Now that we are clear on the definition, various testing types, and benefits of automation testing- we want to define some common misconceptions about the methodology.
Automation eliminates the need for manual testing
Many DevOps teams rely on automation to speed up testing as well as reduce human errors, save man-hours, and reduce redundancy. At many of these shops, automation accounts for the bulk of testing. Aditya Ramachandran, Quality Assurance Head at Testhouse supports the statement saying, “About 60% of our test cases are automated and the rest are manual. However, it varies to projects. For applications under development, the test cases are primarily manual and for matured products, the test cases are primarily automated.” Anton Malyy, Co-founder and CTO of TRIARE shares with us, “Roughly it is about 30% manual testing versus 70% automated testing.” Cindy Francês of ArcTouch offers, “Even though people tend to think automation is the solution for everything, it’s not always the case. Some app projects are well suited for automation, others aren’t.”
Automation is too expensive
It is true, the initial investment in test automation can be expensive. However, according to a survey, DevOps teams that make the investment improve product quality and increase time to market. In fact, most respondents indicate they invest between ten and forty-nine percent of their overall QA budget to test automation-related expenditures. Larger companies with bigger QA teams invest up to 75% of their budget into automation. It reveals that those companies investing less than ten perfect are far behind their peers.
Record-and-playback tools are not comprehensive enough
A few years ago, record-and-playback tools probably paled in comparison to tools like Selenium. Fast-forward to the present day and you will find that no code record-and-playback automation testing tools have advanced and disrupted the industry. These tools help the industry by removing the barrier for entry that only highly skilled test automation engineers can do, but now anyone can automate testing. They reduce test case authoring as there is no “writing” of test cases- just point and click. And maintenance is a breeze as some tools use artificial intelligence and machine learning to point out test anomalies.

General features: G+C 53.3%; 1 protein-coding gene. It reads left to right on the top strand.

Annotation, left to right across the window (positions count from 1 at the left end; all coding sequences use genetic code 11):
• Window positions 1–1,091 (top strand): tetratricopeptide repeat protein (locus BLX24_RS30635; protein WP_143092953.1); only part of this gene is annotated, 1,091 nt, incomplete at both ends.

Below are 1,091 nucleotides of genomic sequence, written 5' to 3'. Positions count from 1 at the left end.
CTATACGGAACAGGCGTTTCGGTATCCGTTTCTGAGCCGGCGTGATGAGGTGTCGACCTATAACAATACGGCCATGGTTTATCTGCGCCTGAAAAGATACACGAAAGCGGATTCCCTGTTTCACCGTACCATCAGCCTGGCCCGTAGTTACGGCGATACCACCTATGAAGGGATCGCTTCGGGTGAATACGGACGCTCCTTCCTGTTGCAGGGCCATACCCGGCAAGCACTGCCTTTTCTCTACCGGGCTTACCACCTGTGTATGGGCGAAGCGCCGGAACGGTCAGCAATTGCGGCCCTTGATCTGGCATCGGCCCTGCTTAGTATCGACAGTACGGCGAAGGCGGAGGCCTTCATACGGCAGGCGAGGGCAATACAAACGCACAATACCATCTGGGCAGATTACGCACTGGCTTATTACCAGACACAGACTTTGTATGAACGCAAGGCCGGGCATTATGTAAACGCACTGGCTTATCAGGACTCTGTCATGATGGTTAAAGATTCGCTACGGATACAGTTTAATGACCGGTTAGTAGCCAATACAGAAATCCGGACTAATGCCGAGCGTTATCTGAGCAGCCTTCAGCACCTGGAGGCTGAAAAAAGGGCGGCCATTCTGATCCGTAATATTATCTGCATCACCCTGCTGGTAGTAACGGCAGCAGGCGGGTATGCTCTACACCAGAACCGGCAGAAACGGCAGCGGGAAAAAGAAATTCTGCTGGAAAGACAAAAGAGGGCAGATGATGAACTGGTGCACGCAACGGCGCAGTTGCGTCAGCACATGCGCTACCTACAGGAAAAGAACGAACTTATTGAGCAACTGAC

Aditya Ramachandran of Testhouse explains, “For us, the adoption of ‘no code’ automated testing was critical, especially on projects where Agile and DevOps methodologies were implemented. We found tests a lot more accurate and could extend the scope of automation.” Ramachandran elaborates, “We had more projects during the pandemic, as it triggered the digital transformation like never before. The need for automated testing was quite high. We see that automated testing will be used for everything – performance, load, usability, security, etc. The drive to continuous integration and continuous deployment (CI/CD) will put pressure on automated testing. There will be [an] increase in adoption of AI/ML tools as well. DevOps will be a unifier and enabler.”
How do I start automation testing?
Maxim Ivanov of Aimprosoft states, “In the age of Agile [software development life cycle] SDLC, testing goes hand in hand with development almost from the beginning. Since the primitive stages of development, you should clearly understand when and what needs to be automated. But it is worth applying automation after the user interface is approved so that it won’t lead to scripts failing. We recommend applying automation to check newly added features, re-test them, and identify regression as a result.”
Studies indicate that regardless of company size, all organizations agree that the biggest struggle to start test automation is evaluating and choosing the right tools. Experts in the field share their best practices on getting started:
Seena Ahuja, a Director of QA, explains how to get started, “You could start automation testing by first picking a tool that you’d like to use for automation (Selenium, Ranorex, etc) and also pick a language you’d like to use for coding (Java, Python, C#, Ruby, etc).”
Igor Zaporozhets, CTO & Co-Founder at Aimprosoft explains the various tools his team uses citing, “Selenium WebDriver, Spring, Selenide, Serenity BDD, Cucumber, Appium, JUnit, TestNG, Selenium Grid, Katalon Studio, Protractor, Robot Framework, and many others.”
Are there easier tools to use?